Donald Fagen and Walter Becker's Steely Dan song "When Black Friday Comes" is now relevant. ©1974 MCA Music Publishing.
When Black Friday comes
I'll stand down by the door
And catch the gray men
When they dive from the fourteenth floor
When Black Friday comes
I'll collect everything I'm owed
And before my friends find out
I'll be on the road
When Black Friday falls you know it's got to be
Don't let it fall on me
Yup, we are facing economic hard times, only around here we've always been in them in one form or another. So now what, you ask? Just keep on keeping on. The sun is going to rise tomorrow, the stars will continue to twinkle, the leaves will fall off the trees in October, and come spring, the snow will melt. As long as I have an income I'll continue contributing to my retirement plan, too.
Our nation's financial indiscretions will affect a lot of people in the coming months, but in Vermont we generally don't have the big economic highs and lows that most of the rest of the nation experiences. We have a long history of self-reliance. It is also good to know that local financial institutions like Credit Unions and Community Banks were never players in the big money games. If anyone moves their money, it ought to be to the local institutions because they are the ones that are financially sound, and they benefit people who live here, in Vermont and New Hampshire.
In this part of the country, many of us are never far from having the wolf at our door. Living from paycheck to paycheck is a way of life, and we adapt in many ways. Instead of hiring someone to clean our homes, we do it ourselves. Instead of taking the car to a garage, we go to the parts store and fix it in the backyard in any kind of weather. Some of us have been known to hand dig our own septic systems, build our homes with our own two hands, and go up and repair the roof when it leaks.
In other parts of the country people may soon discover bartering for things that they need. We've been doing it here forever. I've bartered for all kinds of things, from firewood to house repair. We soon learn that if we have skills that someone else needs, they most likely have skills that we need and don't possess. It all works out.
When times get tough, we can either choose to "pull in our horns," or we can reach out to others. We already have a pretty good sense of interdependence in these parts, and if we continue to help our neighbor we will never lack for the important things in life.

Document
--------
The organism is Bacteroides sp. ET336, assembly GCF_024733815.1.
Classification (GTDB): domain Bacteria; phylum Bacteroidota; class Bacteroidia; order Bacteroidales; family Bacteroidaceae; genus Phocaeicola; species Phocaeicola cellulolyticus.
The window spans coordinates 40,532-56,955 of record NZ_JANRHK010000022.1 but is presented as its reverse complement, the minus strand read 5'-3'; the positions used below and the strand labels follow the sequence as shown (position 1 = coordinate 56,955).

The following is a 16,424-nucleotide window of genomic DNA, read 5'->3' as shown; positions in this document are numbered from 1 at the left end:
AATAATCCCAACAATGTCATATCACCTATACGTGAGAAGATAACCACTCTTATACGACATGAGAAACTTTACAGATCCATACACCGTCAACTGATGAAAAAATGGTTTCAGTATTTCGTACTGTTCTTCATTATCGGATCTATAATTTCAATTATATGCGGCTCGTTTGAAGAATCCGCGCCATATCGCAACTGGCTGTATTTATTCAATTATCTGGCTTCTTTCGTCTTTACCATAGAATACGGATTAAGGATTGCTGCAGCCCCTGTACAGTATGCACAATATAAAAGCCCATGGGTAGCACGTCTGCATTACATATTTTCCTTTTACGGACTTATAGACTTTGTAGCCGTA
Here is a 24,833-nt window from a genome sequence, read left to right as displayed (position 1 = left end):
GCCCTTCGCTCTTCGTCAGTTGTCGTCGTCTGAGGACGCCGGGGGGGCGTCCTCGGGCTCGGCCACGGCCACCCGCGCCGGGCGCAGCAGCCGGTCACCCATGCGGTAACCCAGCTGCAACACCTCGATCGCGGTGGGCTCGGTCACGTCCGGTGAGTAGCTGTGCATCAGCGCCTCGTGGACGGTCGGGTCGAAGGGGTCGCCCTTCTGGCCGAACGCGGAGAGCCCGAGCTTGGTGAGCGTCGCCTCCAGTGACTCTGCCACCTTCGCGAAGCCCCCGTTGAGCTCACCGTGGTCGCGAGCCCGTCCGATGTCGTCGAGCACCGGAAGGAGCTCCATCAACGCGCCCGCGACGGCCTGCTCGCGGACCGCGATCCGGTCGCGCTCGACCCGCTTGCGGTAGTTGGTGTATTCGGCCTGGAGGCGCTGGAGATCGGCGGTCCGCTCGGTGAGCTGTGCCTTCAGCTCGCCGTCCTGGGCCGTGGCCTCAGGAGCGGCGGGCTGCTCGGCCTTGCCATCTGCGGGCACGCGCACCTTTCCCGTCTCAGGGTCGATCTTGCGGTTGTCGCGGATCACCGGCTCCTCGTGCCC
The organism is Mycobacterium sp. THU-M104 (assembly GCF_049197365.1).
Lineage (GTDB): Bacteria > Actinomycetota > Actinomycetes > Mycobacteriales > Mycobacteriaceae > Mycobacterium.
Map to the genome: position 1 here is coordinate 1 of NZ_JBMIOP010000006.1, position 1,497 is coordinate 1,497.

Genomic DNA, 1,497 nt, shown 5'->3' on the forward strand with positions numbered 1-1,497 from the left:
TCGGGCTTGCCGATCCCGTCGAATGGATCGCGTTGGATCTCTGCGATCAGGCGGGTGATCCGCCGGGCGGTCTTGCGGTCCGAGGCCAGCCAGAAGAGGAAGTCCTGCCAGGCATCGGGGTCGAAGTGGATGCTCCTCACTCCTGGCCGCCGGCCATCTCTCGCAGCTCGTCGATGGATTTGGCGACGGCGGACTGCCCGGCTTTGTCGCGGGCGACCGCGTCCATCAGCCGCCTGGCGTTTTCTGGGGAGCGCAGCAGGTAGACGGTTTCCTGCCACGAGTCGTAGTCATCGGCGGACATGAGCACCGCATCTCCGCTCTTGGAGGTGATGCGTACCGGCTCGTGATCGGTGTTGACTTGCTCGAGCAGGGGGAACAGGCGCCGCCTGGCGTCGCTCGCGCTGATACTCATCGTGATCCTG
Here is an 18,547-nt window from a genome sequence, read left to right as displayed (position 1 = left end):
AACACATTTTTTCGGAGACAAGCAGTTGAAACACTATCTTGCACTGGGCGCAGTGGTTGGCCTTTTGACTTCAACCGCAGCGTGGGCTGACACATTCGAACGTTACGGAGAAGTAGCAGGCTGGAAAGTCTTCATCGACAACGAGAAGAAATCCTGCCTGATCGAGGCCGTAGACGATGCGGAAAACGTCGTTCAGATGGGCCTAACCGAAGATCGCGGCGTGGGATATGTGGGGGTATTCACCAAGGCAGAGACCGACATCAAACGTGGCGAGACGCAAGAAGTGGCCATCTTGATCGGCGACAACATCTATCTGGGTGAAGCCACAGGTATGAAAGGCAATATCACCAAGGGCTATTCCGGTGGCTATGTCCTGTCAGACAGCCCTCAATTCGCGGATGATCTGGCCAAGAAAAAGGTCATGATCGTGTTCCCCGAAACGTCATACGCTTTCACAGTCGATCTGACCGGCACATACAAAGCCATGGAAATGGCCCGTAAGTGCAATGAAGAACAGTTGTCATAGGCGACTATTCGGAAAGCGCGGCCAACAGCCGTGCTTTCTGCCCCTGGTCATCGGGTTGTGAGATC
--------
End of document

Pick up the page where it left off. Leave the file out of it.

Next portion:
No one relishes the thought of a deep recession, but in our boom and bust economy, it is inevitable. I once knew a former IRS agent who retired and bought a bar on Cape Cod. He called it "Murph's Recession." He told me that we were either in one, coming out of one, or heading back into one, so you might as well have a drink and relax. It made me chuckle, and now, 30 years later, Old Murph has been proven to be essentially correct. If life isn't handing you challenges every now and then, you aren't really living, and if we don't have some problems, well, by golly we'll create some for you.
On a slightly more serious note, it is a fact that our financial literacy in this nation is not on a par with many of the other first world countries. Credit is too easy to get, temptations for spending are everywhere, and we are a materialistic nation. While being materialistic isn't all bad, it's how we finance it that can get us into trouble, and our lack of impulse control can land us in hot water fast. It's too bad that it takes an economic situation to jolt many folks back to reality.
We may have just witnessed a Black Friday event, but let's hope that we become more aware of financial matters, and that something gets done to curb the greed and short term thinking that got us here in the first place.